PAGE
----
Public Health Aspects of Diagnosis and Classification of Mental and Behavioral Disorders: Refining the Research Agenda for DSM-5 and ICD-11 provides a comprehensive summary of the current state of mental health classification in the United States and internationally, fostering a better understanding of primary research and clinical needs and facilitating the efforts of service planners, researchers and trainees to address current use of psychiatric diagnosis in the public health sector. The volume reflects the proceedings of a research planning conference convened by the APA and World Health Organization (WHO) that focused on public health aspects of the diagnosis and classification of mental disorders.
Highly relevant to the ongoing development of DSM-5 and ICD-11, the book includes the background papers prepared and presented by the Conference Expert Groups. The resulting collection: - Discusses the current state of mental illness prevention efforts and the role of public health in supporting them -- critical topics, given that development of effective strategies to reduce mental illness around the world depends on the accuracy with which risk and protective factors can be identified, defined, and understood.- Features international perspectives on public health implications of psychiatric diagnosis, classification, and service, providing viewpoints that are broad and more globally relevant. - Views mental health education, and awareness on a macro level, including its impact on social and economic policy, forensics and the legal system, and education. This approach facilitates the continued development of a research base in community health and promotes the establishment of programs for monitoring, treating, and preventing mental illness.- Addresses many fascinating and clinically relevant issues, such as those raised by the concept and the definition of mental disorders and how these impact psychiatric services and practice by individual providers.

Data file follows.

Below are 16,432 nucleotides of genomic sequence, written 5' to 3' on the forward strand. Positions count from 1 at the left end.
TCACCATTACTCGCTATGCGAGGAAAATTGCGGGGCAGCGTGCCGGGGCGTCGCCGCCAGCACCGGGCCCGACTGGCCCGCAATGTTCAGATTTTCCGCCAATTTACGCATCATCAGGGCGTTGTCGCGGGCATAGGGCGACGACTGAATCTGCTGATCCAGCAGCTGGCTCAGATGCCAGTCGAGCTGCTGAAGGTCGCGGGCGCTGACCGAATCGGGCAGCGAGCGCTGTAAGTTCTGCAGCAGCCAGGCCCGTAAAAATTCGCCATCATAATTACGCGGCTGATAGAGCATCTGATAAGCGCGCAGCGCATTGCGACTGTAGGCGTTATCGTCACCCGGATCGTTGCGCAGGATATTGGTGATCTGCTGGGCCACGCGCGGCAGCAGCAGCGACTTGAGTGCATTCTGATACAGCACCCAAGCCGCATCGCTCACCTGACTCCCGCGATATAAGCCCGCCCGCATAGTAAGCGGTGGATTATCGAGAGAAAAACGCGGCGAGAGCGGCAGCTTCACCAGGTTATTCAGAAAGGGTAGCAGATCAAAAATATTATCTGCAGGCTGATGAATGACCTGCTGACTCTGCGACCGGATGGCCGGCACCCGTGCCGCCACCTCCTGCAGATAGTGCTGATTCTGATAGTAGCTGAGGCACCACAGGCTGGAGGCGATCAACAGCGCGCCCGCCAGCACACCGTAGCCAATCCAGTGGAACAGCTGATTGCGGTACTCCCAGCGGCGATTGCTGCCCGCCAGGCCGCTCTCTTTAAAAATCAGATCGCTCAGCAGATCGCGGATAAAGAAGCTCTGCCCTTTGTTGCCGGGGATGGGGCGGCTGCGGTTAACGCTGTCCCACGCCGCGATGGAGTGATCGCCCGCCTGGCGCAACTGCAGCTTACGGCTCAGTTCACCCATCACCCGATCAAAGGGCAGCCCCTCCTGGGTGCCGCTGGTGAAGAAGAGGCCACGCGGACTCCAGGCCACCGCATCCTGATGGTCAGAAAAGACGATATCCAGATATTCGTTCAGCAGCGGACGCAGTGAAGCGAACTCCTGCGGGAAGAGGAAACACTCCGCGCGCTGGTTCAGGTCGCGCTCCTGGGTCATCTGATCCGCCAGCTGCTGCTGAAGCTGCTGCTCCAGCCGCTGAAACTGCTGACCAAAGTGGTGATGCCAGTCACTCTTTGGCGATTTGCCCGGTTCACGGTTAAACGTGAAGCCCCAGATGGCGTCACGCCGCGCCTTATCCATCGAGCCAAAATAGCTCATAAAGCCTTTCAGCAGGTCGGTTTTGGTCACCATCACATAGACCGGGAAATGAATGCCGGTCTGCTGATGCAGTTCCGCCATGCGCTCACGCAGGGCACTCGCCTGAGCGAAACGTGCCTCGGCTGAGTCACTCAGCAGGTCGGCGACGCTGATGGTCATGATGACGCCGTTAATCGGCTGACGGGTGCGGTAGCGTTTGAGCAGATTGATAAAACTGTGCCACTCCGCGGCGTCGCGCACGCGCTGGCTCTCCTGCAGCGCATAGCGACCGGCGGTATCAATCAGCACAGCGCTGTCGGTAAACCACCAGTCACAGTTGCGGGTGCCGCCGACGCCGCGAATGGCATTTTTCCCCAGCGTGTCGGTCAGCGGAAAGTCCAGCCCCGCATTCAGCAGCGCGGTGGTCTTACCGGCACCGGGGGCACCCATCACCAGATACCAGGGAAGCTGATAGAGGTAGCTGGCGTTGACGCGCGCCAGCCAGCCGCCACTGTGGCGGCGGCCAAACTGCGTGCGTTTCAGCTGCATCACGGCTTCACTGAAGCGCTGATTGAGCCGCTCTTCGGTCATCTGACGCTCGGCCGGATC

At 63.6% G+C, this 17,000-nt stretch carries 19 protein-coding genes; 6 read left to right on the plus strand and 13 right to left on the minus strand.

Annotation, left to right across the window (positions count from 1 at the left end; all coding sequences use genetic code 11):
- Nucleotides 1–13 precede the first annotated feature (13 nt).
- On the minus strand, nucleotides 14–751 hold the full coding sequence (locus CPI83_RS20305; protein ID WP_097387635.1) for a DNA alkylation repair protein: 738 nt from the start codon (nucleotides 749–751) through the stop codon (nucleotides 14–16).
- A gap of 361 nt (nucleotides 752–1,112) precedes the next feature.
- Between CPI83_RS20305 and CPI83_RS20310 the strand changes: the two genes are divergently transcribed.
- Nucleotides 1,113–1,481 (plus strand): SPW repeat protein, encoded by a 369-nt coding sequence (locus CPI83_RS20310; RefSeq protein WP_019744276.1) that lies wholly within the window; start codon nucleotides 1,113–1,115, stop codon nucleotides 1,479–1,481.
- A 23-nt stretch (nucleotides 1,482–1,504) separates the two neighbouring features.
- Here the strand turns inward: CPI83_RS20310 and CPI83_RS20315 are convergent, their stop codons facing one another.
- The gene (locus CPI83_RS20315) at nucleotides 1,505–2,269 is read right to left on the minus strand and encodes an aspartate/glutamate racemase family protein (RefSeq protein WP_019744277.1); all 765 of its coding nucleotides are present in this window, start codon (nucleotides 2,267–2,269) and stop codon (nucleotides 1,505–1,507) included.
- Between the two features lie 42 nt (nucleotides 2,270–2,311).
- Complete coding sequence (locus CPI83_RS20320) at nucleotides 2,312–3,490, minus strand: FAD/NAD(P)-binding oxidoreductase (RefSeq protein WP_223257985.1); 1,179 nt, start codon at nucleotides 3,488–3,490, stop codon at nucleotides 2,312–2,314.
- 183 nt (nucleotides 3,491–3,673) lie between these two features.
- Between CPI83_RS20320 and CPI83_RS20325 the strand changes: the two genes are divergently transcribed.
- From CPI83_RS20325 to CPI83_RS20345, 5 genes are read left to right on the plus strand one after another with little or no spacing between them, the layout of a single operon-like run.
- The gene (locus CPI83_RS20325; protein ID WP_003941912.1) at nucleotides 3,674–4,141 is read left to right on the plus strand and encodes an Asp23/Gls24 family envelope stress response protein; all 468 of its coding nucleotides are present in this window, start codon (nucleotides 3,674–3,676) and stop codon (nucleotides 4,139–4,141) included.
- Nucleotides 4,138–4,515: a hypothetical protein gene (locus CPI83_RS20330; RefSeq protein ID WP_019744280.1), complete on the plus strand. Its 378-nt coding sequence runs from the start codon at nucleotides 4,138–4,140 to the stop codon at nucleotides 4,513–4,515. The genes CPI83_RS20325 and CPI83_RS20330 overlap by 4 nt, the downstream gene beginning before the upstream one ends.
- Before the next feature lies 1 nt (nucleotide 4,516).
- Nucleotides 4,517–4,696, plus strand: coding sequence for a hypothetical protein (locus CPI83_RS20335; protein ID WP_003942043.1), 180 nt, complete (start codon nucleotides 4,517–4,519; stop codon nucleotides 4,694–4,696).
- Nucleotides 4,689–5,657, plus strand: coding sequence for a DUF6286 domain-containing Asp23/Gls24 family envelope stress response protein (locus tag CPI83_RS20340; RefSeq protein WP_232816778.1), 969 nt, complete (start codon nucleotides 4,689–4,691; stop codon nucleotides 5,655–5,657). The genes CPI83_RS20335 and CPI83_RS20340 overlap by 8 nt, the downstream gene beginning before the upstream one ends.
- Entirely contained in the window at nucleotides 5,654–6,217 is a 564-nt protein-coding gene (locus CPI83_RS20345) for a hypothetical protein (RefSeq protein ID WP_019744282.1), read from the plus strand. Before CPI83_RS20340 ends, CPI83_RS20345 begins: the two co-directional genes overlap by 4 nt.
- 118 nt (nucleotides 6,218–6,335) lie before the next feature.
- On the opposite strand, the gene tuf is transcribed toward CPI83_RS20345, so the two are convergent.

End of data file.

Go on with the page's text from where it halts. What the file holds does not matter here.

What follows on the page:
This collection should prove useful to the advisory groups, task forces, and working groups for the revision of these two classifications, as well as for researchers in the area of diagnosis and classification, and more generally in public health.